I originally wanted to post this product on the Trends page of this blog, as a notable innovative product. However, thinking more about the history of how the White Rabbit brand has developed (also see my post on candy), I believe it deserves a separate mini-post on the main page.
Indigenous milk candy
White Rabbit Creamy Candy was originally manufactured by the ABC Candy Factory of Shanghai in 1943, when a merchant from ABC tried a milk candy from England and thought that the taste of the candy was not bad. After half a year of development, he then manufactured the factory’s own brand of milk candies. The main ingredient is not raw milk, but sweetened condensed milk, the oldest indigenous industrial dairy product in China. The oldest producers was Baihao, established in Zhejiang province in 1926. The first ABC milk candies were packaged using a red Mickey Mouse drawing on the label, and were named ABC Mickey Mouse Sweets. As their prices were lower than imported products, they became widely popular among the people.
In the 1950s, ABC became a state-owned enterprise. As Mickey Mouse was seen as a symbol for worshiping foreign countries, the packaging was redesigned to feature a White Rabbit and an artist’s paint palette with Chinese and English hand-lettering in a colour scheme of red, blue and black against a white background. The result was a distinctive candy label design that became instantly recognizable around the world. Initially, production of the candies was capped at 800 kg per day, and they were manually produced. In 1959, these candies were given as gifts for the tenth National Day of the China. In 1972, Premier Zhou Enlai used White Rabbit candies as a gift to American president Richard Nixon when the latter visited China. The White Rabbit brand was transferred to the Guanshengyuan Group in November 1997.
See my post on candy for more details about the product, including its formulation.
White Rabbit Ice cream
Although the White Rabbit brand already had some history, its popularity worldwide has grown with the economy of China. Demand is increasing, especially during the Chinese New Year period, when many families provide White Rabbit sweets among other candies for visitors. The product generated a turnover of RMB 320 mln in 2013. The candies are now exported to more than forty countries and territories, including the United States, Europe and Singapore. On December 2, 2017, Wong’s Ice Cream of Toronto, Canada unveiled the first ice cream flavour made from White Rabbit Candy.
This association with ice cream has made Guanshengyuan to launch an ‘ice cream flavoured’ version of its candies. See my post on candy for more details on the formulation.
Starbucks and White Rabbit – cross-cultural co-branding
Starbucks is known for its attempts to grow roots in local markets by adding its own versions of local delicacies, like selling moon cakes for the Chinese Mid Autumn Festival. The company also occasionally serves White Rabbit Candy Frappe. According to a blogger, the it is made with two simple ingredients from Starbucks: Syrup Creme Frap and Brown Brown Butter Shortbread Sauce. If this is correct, Starbucks is only using the brand name and a picture of the original candies. The product itself seems unrelated to White Rabbit candy.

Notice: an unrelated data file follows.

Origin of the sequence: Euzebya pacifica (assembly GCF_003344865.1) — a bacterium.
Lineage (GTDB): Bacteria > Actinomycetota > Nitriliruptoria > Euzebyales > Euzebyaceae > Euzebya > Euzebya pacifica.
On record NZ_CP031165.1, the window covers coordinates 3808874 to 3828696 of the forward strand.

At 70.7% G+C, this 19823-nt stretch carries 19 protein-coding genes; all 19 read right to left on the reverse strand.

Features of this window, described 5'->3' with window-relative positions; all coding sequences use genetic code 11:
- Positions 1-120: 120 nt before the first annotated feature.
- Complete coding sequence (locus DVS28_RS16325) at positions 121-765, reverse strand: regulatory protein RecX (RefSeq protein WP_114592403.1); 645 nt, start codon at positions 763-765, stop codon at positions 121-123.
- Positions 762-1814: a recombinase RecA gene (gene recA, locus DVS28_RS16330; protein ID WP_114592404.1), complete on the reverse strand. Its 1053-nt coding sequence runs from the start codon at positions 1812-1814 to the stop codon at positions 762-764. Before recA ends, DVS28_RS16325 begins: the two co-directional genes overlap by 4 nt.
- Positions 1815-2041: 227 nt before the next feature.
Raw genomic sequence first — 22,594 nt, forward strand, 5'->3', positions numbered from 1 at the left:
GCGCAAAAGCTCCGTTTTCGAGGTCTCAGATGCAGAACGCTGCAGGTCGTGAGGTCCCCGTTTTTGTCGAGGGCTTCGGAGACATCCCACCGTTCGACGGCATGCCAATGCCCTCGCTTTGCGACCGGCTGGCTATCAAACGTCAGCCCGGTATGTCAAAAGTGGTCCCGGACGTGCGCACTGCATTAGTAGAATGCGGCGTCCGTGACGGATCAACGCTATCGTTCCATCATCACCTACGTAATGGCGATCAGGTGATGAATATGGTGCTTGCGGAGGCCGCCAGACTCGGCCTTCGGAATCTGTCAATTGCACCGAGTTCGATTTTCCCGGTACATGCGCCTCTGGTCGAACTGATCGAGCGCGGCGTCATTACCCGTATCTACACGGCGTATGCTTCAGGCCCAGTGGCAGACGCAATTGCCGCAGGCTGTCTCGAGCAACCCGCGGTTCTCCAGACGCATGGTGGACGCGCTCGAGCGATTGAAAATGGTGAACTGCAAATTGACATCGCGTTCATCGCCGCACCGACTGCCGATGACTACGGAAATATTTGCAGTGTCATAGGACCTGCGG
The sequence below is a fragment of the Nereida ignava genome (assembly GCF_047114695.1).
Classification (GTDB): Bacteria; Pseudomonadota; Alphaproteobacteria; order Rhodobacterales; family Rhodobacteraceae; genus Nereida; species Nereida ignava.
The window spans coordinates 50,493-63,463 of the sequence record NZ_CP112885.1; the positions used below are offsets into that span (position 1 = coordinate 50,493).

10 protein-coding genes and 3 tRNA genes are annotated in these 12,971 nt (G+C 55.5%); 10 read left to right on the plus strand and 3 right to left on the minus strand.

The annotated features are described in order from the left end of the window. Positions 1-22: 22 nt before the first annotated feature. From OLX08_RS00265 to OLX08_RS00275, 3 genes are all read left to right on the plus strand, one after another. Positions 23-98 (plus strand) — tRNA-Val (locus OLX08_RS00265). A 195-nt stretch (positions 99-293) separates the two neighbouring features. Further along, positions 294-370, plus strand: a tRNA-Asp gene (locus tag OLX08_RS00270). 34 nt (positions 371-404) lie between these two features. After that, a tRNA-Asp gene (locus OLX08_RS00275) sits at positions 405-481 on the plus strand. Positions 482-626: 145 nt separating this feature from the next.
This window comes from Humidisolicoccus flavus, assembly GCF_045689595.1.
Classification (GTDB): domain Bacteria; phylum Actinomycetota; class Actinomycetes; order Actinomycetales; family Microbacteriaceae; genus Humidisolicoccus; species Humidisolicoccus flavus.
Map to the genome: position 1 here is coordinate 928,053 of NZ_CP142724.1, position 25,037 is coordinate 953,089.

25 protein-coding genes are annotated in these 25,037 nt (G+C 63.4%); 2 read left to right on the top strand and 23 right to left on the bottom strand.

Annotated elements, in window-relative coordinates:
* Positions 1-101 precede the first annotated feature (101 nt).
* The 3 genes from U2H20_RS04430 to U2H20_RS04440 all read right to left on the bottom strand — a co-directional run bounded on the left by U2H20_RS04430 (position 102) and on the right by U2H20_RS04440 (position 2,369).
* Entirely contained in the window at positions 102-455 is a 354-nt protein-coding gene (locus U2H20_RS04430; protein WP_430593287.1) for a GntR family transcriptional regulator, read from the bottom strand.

White Rabbit cosmetics
The brand is so attractive that it has been licensed to a number of cosmetics products. The first is White Rabbit Lip Balm, produced by Maxam. It is a limited-edition product and sold out in seconds on the online retailer, Tmall. The product has ingredients including essences of sweet almonds and olive. Shen Qinfeng from Guanshengyuan, stated in an interview: “How to make our brand younger, as well as adding nostalgia and emotion, is something we have been exploring.”
White Rabbit’s popularity in Singapore has given birth to a range of cosmetics, including shower cream and body lotion. While you could say that lip balm is still related to food, as you will gradually swallow it, these products are exclusively for external use. However, the background picture does include ice cream, so there is at least a subtle allusion to food.
White Rabbit milk
The most recent development is that Shanghai-based Bright Dairy launched a White Rabbit flavoured milk. The package tells us that this milk is ‘milk candy-flavoured’. It is like stating that a tangerine tastes like tangerine candy. White Rabbit Milk is the product of Chinese culture. It is the result of a strategic alliance of two major Shanghai-based companies, reflecting the strong regional chauvinism in Chinese culture (also see my post on the various food capitals in China). I have noted in several posts in this blog that the creamy flavour of milk is still not generally accepted in China. Shanghai could be the region in China with the highest acceptance of milk. Shanghai people often like to brag about their love for milk and dairy products. This is why China’s first milk candy was developed in that city in the first place. Now the success of the White Rabbit brand is used to create synergy with another old Shanghai dairy brand. It is not sure yet, whether White Rabbit Milk will be as successful as White Rabbit Candy or Bright Milk, but I will keep you abreast on this blog.
Peter Peverelli is active in and with China since 1975 and regularly travels to the remotest corners of that vast nation.